Saturday, June 16, 2012

Africa Needs Lions

You know that feeling you have when you walk away from something great, that pit in your stomach, wondering if you are making the wrong choice and wondering if you return would it ever even be the same again. I seem to be very familiar with that feeling...leaving Texas, then leaving London and most recently, leaving Antelope Park in Zimbabwe. It is unsettling how attached I became to a place in just three short weeks. I say short because it went too fast, but it's a place that you settle into the routine by the second day. And it is a comfortable routine, one that is very easy to live by. The 6 am mornings don't seem so early after a couple of days, daily walks with lions start to feel commonplace, even scooping poo starts to feel like a privilege. It's a privilege because it is a necessary part of a much greater plan and because of the people who are there working alongside you with the same common goal, to save Africa's lions. Everybody associates Africa with lions and lions with Africa. But what very few people know is that Africa is losing its lions at an alarming rate. Fifty years ago the numbers were at 450,000. Twenty five years ago, 250,000. Today, just 20,000 wild lions left in the whole of Africa. Try and imagine an Africa without the lion. It could happen within our lifetime and it would be our fault. Trophy hunting, poaching, human encroachment on their land. It's easy for some to disconnect themselves from this issue or even not believe that it is an issue, but I promise you, if you ever have the privilege to look into the eyes of a lion, it's something you'll not soon forget.
When I booked my trip to come volunteer at Antelope Park I had high expectations for my time there, but what I didn't expect was how strongly this cause and these lions would take hold of me. Waking up at sunrise to the mist rising off of the river.

Taking the cubs on their morning walk, watching them stalk and chase impalas with only their natural instinct to rely on. Having a pack of horses charging head on, interrupting your volleyball game. Having elephants trunks poking and prodding you in search of a treat.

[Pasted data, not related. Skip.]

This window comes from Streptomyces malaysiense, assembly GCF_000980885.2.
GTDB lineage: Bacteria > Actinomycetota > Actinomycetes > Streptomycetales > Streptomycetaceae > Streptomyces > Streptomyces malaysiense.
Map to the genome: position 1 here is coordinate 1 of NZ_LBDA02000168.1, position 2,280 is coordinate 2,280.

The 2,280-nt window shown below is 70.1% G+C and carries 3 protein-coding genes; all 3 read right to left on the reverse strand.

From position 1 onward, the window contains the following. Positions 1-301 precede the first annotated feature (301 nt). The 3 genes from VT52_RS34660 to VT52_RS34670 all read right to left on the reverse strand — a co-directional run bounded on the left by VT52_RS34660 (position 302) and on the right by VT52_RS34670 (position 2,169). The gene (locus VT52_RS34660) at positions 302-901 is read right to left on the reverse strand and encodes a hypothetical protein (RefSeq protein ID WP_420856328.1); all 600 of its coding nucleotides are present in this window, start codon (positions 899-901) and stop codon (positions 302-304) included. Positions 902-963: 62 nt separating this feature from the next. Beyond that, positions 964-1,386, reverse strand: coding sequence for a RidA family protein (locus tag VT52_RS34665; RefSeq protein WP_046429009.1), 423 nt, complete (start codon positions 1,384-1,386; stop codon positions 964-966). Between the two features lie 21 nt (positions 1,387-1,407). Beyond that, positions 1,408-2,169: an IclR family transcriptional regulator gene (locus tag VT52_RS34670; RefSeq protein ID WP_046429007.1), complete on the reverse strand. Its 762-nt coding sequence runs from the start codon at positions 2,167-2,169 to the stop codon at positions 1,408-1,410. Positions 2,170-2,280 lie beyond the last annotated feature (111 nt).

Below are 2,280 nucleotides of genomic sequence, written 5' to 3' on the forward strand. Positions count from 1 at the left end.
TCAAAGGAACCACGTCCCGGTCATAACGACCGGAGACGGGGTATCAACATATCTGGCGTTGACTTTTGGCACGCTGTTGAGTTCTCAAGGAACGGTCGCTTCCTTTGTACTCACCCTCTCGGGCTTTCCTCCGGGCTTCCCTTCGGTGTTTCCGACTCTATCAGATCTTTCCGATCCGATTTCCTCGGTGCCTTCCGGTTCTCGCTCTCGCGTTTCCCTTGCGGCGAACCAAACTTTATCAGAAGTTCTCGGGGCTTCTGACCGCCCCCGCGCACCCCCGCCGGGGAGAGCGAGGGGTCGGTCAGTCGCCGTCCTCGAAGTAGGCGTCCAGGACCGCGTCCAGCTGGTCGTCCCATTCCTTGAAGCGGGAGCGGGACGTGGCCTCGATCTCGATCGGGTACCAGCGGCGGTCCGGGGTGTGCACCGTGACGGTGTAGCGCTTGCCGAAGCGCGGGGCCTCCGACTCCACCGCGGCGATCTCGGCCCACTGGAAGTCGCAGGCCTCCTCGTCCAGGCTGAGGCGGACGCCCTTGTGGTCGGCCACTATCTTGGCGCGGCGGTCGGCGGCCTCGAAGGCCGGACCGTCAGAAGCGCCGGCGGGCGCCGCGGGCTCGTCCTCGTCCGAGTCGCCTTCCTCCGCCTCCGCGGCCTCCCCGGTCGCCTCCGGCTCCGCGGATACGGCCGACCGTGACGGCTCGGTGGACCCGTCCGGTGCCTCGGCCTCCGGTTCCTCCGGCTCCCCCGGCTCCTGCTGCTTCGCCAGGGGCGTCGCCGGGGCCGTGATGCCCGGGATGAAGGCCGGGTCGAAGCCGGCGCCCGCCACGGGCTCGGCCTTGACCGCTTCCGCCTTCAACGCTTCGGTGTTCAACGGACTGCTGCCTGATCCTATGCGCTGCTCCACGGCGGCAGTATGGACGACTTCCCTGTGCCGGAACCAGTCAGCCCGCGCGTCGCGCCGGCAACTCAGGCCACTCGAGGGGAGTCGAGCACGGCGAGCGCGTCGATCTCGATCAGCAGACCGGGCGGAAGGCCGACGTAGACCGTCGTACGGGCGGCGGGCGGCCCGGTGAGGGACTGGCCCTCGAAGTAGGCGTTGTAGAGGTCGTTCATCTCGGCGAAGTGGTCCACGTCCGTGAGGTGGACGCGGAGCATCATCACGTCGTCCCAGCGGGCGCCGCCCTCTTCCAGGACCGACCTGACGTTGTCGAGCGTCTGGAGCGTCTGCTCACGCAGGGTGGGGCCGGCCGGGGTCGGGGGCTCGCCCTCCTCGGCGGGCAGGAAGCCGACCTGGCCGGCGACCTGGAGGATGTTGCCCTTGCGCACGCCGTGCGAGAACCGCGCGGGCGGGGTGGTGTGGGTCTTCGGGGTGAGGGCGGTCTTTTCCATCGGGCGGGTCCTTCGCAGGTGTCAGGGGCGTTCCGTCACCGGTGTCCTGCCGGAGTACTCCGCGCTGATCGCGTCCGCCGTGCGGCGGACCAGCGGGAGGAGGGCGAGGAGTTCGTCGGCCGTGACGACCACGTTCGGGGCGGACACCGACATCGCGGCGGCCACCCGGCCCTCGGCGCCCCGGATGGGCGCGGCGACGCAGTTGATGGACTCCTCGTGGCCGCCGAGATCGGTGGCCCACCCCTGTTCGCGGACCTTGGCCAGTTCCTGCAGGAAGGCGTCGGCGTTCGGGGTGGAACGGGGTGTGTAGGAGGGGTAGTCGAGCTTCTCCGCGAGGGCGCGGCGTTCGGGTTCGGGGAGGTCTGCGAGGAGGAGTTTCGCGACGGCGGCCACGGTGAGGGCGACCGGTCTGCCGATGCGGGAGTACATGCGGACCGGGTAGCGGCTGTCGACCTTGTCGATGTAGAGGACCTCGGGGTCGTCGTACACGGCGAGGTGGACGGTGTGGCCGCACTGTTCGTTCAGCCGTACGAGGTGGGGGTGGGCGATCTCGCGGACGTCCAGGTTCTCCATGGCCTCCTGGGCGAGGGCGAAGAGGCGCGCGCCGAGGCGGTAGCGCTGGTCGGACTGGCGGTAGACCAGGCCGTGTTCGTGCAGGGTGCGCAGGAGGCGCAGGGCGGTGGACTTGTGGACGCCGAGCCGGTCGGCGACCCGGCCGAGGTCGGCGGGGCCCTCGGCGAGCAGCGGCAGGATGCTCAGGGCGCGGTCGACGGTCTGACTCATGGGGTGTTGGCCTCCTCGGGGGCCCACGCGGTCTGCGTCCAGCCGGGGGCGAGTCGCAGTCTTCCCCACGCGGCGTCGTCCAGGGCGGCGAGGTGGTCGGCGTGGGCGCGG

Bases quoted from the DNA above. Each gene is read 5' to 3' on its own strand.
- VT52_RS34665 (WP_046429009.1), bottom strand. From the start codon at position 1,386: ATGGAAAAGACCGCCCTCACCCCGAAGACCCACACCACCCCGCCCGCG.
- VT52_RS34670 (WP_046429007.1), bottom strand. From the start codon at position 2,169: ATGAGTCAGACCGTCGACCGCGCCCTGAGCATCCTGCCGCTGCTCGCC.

Riding a horse into the bush within feet of zebra, giraffe and wildebeest. Having a bonfire with your new friends listening to the lions roaring into the darkness. Sitting just inches behind a chain link fence while seven fully grown male lions charge full speed straight at you in a battle of dominance to claim the largest pile of meat as their own.

Hand feeding cubs their vitamin A supplements and getting lion kisses on the palm of your hand.

 Riding in the back of a truck through the bush with the sun shining. Walking the cubs for 6 hours through the bush so they can become familiar with their natural environment and practice their hunting.

Taking the temperature of a full grown lioness rectally while she has been darted to take a blood sample to test for FIV.

Riding in the back of a truck with a dead zebra to feed to the lions.

Having an elephant kneel down so you can climb up onto its back and go for a ride. But best of all, watching a pride of hand raised lions, living on their own in stage two, taking down zebra like its a joke all while raising the 5 cubs they have produced, which are the future of this program and the proof that it is working and that it will work.
Antelope Park is magic in every sense of the word and I have no doubt that ALERT is the organization that will save the African Lion. It is a hard task to try and write my feelings about my time at AP and the things ALERT is doing there in one blog post, but it is easy for me to say that being a small part of it has been one of the greatest privileges of my life.

For more information on what ALERT is doing and how you can help please visit

- Posted using BlogPress from my iPad


Melissa Ruffino said...
This comment has been removed by the author.
Melissa Ruffino said...

Wow Watty!! What an amazing adventure! What a blessing you got to be apart of something so life changing, can't wait to hear more! I love you friend, and miss you!

Kelly said...

Such an impacting blog post---I am so glad that you are in Africa. Thanks for sharing:-)